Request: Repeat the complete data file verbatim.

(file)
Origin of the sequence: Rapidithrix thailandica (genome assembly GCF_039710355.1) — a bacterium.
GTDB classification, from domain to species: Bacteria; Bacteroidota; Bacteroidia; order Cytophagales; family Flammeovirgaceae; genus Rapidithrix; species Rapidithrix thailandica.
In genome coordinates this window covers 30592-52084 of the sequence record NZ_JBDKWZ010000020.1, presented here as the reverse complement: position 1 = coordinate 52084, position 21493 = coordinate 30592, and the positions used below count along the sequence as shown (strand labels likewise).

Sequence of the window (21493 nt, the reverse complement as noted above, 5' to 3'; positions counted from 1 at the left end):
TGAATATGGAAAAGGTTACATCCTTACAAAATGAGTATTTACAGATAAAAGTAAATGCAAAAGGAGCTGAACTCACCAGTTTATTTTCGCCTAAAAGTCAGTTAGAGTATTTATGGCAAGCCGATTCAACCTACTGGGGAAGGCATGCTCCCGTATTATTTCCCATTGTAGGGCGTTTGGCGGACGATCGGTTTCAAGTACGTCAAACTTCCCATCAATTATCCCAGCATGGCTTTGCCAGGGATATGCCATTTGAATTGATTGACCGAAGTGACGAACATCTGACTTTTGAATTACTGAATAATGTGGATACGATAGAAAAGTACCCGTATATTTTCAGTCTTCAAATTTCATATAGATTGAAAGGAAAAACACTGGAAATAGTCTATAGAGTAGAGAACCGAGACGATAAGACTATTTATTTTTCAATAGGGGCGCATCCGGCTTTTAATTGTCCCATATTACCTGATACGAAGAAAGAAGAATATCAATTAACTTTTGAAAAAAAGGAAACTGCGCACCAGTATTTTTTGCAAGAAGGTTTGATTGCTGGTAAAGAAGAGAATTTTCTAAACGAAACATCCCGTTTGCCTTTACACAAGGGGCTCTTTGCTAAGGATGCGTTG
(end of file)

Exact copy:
Origin of the sequence: Rapidithrix thailandica (genome assembly GCF_039710355.1) — a bacterium.
GTDB classification, from domain to species: Bacteria; Bacteroidota; Bacteroidia; order Cytophagales; family Flammeovirgaceae; genus Rapidithrix; species Rapidithrix thailandica.
In genome coordinates this window covers 30592-52084 of the sequence record NZ_JBDKWZ010000020.1, presented here as the reverse complement: position 1 = coordinate 52084, position 21493 = coordinate 30592, and the positions used below count along the sequence as shown (strand labels likewise).

Sequence of the window (21493 nt, the reverse complement as noted above, 5' to 3'; positions counted from 1 at the left end):
TGAATATGGAAAAGGTTACATCCTTACAAAATGAGTATTTACAGATAAAAGTAAATGCAAAAGGAGCTGAACTCACCAGTTTATTTTCGCCTAAAAGTCAGTTAGAGTATTTATGGCAAGCCGATTCAACCTACTGGGGAAGGCATGCTCCCGTATTATTTCCCATTGTAGGGCGTTTGGCGGACGATCGGTTTCAAGTACGTCAAACTTCCCATCAATTATCCCAGCATGGCTTTGCCAGGGATATGCCATTTGAATTGATTGACCGAAGTGACGAACATCTGACTTTTGAATTACTGAATAATGTGGATACGATAGAAAAGTACCCGTATATTTTCAGTCTTCAAATTTCATATAGATTGAAAGGAAAAACACTGGAAATAGTCTATAGAGTAGAGAACCGAGACGATAAGACTATTTATTTTTCAATAGGGGCGCATCCGGCTTTTAATTGTCCCATATTACCTGATACGAAGAAAGAAGAATATCAATTAACTTTTGAAAAAAAGGAAACTGCGCACCAGTATTTTTTGCAAGAAGGTTTGATTGCTGGTAAAGAAGAGAATTTTCTAAACGAAACATCCCGTTTGCCTTTACACAAGGGGCTCTTTGCTAAGGATGCGTTG